This week we have selected a superb silver and glass buckle from Late Antiquity. This object was made at the moment in history when the Western European provinces of the Roman Empire were slipping further from centralised authority and becoming the de facto semi-barbarian kingdoms of the Franks, Visigoths, Saxons and others. Our object dates to the late 5th or 6th Century AD.
Intended either as a shoe buckle or a baldric buckle, this object features a nearly heart shaped silver “case” in which translucent, nearly transparent, red glass has been set. Holding this in place at the top or front facing side of the buckle is a silver frame that extends forward forming a double loop that also holds the buckle loop and tongue in place. It then folds back to form an attachment plate on the reverse with two pins that would have passed through fabric or leather. A supporting silver bar with two globular headed rivets adorns the center front of the buckle.
The decorative technique used on this buckle was intended to imitate more expensive cloisonné decoration in either enamel or inset garnets. Cloisonné was a very popular decorative technique during the transitional period from Late Antiquity to the early Middle Ages. The name is derived from the French word “cloison” meaning “cell”. This refers to the technique of creating individual spaces by using thin metal wires or panels and filling these cells with garnets or other semi-precious stones or with colored enamel (glass paste). The most expensive cloisonné decoration involved garnets, typically imported from Sri Lanka. Enamel cloisonné was also common and used on buckles and strap ends, weapon handles and scabbards, brooches, jewelry and many other small objects.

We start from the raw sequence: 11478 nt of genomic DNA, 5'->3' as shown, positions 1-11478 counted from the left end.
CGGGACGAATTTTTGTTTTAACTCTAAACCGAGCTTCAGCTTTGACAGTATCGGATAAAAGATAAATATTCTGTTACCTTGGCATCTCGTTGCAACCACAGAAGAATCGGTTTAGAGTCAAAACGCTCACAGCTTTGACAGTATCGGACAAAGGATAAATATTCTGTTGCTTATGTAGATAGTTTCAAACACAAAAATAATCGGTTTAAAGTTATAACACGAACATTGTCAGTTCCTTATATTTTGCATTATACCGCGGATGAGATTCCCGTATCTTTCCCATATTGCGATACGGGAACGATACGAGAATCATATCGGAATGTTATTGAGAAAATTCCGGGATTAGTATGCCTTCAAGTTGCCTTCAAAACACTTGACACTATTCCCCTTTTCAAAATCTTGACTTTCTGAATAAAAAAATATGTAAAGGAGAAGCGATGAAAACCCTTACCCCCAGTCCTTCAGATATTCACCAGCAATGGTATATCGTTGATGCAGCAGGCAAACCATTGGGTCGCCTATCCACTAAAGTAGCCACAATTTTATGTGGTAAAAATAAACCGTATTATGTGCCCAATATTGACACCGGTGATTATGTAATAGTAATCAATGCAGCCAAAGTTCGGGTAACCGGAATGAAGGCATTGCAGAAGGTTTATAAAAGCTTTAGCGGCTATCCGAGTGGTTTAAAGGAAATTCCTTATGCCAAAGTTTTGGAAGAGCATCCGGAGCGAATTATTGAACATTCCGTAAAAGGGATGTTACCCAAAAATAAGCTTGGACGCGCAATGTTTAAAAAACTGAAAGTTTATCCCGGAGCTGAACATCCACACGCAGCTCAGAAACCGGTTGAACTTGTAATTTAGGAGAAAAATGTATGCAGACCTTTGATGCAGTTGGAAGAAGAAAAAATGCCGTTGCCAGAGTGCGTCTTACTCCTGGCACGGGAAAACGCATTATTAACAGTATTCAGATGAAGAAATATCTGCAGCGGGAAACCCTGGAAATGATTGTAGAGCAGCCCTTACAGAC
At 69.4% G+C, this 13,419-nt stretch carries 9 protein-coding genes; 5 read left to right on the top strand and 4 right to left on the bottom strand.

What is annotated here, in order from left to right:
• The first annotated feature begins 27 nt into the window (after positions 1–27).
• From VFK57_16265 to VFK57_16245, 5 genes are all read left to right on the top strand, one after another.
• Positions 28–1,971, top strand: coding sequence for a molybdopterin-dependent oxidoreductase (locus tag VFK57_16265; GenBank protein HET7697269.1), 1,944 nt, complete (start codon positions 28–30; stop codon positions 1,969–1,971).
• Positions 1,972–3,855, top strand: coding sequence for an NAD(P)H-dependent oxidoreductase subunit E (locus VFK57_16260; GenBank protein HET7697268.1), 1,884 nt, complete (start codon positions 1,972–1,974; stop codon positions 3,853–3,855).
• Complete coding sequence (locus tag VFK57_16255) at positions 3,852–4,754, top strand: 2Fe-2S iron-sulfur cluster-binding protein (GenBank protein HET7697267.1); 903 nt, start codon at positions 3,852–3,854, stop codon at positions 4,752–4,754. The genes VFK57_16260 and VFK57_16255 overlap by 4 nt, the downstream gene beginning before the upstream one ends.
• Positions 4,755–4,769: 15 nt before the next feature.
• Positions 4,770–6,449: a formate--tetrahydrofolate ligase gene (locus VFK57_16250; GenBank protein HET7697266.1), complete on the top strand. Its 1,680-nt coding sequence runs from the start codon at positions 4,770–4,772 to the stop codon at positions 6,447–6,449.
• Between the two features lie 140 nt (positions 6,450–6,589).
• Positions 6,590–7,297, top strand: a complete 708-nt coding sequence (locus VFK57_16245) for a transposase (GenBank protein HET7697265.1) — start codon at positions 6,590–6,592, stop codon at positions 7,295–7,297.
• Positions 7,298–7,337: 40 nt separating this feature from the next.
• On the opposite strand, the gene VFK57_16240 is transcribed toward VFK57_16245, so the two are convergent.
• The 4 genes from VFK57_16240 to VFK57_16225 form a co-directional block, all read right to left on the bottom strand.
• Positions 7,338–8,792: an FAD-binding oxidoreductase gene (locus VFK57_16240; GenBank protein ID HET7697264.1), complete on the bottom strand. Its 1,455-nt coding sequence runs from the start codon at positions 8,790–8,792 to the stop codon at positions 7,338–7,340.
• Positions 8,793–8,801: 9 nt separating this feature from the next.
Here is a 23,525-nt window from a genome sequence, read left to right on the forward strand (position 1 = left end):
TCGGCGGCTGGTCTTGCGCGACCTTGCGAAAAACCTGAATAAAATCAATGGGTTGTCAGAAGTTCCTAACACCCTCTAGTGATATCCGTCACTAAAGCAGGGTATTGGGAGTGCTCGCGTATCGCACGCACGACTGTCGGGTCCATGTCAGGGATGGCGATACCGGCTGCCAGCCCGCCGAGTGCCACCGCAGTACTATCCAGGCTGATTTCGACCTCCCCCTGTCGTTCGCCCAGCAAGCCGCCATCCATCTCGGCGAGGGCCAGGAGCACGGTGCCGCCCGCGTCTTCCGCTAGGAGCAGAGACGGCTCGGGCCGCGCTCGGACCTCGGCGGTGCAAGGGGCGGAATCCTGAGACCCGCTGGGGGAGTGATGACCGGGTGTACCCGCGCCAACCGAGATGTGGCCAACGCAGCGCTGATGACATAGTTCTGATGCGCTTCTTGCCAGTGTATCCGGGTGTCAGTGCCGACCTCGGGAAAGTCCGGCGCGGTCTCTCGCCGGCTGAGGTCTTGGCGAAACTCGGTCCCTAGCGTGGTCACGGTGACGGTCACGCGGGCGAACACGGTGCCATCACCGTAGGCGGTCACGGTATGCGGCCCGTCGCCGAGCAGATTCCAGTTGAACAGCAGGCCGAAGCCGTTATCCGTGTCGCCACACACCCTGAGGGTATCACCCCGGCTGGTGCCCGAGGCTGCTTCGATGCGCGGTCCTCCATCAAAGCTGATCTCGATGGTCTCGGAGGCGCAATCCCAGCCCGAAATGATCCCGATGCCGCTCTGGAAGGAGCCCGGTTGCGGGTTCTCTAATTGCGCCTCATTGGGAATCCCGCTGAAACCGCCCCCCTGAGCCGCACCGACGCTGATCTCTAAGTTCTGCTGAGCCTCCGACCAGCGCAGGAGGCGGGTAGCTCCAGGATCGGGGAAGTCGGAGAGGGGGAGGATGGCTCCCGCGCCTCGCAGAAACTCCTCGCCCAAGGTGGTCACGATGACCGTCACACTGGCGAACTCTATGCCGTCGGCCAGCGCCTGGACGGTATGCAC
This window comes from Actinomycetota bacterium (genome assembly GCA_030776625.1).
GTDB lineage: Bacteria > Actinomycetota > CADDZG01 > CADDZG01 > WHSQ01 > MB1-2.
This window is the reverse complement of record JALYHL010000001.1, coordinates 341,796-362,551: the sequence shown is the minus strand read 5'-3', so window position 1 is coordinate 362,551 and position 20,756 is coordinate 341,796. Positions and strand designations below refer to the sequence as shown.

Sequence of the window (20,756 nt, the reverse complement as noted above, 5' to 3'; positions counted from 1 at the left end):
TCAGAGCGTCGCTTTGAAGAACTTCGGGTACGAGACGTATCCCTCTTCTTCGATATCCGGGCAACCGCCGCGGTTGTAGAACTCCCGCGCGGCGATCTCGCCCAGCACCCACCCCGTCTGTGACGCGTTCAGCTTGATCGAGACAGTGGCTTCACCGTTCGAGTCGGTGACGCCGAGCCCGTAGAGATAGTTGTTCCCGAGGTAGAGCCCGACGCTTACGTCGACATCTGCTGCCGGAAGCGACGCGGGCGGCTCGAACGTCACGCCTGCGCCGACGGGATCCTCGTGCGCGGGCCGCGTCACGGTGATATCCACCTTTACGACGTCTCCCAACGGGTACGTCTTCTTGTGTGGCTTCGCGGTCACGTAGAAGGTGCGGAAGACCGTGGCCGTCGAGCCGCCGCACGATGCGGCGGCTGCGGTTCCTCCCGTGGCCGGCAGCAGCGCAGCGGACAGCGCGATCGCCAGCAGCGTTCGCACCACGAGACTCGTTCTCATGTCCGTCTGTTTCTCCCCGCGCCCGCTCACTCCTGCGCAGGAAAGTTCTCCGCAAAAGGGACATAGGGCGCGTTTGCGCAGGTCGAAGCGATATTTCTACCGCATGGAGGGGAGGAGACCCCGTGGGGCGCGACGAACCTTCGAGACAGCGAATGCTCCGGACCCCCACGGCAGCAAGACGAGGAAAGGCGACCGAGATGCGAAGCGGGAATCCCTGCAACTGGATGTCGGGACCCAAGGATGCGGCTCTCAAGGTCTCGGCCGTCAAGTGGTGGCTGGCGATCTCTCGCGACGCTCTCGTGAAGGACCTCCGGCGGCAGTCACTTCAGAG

Although colored enamel decoration on metalwork had a long history in pre-Roman Europe, continuing through the Roman period in the western provinces, the particular type of cloisonné we are concerned with here seems to have reached Europe by contact with the migratory cultures of Goths, Vandals, Franks and others during the 4th Century AD. This contact involved controlled settlement of some populations in exchange for military service, direct conflict with other groups (sometimes defeated militarily, sometimes paid off and kept at bay beyond the Roman frontiers) and forcible occupation of Roman territory, changing the cultural, political and artistic landscape of Europe over the next few centuries. The use of colored glass held in place by a metal casing, as with our object, was a less expensive but still striking technique that could imitate both enamel cloisonné and inset garnet decoration.
For those interested in acquiring this item it may be found in our Etsy store: